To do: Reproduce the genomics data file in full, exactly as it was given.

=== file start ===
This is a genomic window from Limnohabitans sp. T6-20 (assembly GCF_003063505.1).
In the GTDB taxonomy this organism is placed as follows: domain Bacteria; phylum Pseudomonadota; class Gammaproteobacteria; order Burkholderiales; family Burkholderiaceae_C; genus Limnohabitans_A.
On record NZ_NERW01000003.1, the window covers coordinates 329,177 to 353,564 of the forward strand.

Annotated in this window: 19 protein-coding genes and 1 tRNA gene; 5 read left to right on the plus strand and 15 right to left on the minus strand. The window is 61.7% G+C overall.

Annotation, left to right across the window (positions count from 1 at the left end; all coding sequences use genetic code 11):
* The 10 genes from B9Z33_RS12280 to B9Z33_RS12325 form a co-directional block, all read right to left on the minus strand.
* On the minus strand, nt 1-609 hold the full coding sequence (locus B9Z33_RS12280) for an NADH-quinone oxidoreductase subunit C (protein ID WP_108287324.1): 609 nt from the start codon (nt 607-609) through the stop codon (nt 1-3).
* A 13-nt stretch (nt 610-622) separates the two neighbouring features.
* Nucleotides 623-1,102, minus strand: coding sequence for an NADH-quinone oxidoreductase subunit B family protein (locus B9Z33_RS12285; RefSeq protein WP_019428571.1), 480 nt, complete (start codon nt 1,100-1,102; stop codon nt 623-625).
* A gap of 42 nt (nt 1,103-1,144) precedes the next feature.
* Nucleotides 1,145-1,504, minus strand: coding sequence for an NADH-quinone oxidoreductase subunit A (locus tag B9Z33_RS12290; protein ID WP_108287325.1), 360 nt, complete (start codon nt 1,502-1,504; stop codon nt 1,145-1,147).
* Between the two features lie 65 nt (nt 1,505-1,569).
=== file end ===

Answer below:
This is a genomic window from Limnohabitans sp. T6-20 (assembly GCF_003063505.1).
In the GTDB taxonomy this organism is placed as follows: domain Bacteria; phylum Pseudomonadota; class Gammaproteobacteria; order Burkholderiales; family Burkholderiaceae_C; genus Limnohabitans_A.
On record NZ_NERW01000003.1, the window covers coordinates 329,177 to 353,564 of the forward strand.

Annotated in this window: 19 protein-coding genes and 1 tRNA gene; 5 read left to right on the plus strand and 15 right to left on the minus strand. The window is 61.7% G+C overall.

Annotation, left to right across the window (positions count from 1 at the left end; all coding sequences use genetic code 11):
* The 10 genes from B9Z33_RS12280 to B9Z33_RS12325 form a co-directional block, all read right to left on the minus strand.
* On the minus strand, nt 1-609 hold the full coding sequence (locus B9Z33_RS12280) for an NADH-quinone oxidoreductase subunit C (protein ID WP_108287324.1): 609 nt from the start codon (nt 607-609) through the stop codon (nt 1-3).
* A 13-nt stretch (nt 610-622) separates the two neighbouring features.
* Nucleotides 623-1,102, minus strand: coding sequence for an NADH-quinone oxidoreductase subunit B family protein (locus B9Z33_RS12285; RefSeq protein WP_019428571.1), 480 nt, complete (start codon nt 1,100-1,102; stop codon nt 623-625).
* A gap of 42 nt (nt 1,103-1,144) precedes the next feature.
* Nucleotides 1,145-1,504, minus strand: coding sequence for an NADH-quinone oxidoreductase subunit A (locus tag B9Z33_RS12290; protein ID WP_108287325.1), 360 nt, complete (start codon nt 1,502-1,504; stop codon nt 1,145-1,147).
* Between the two features lie 65 nt (nt 1,505-1,569).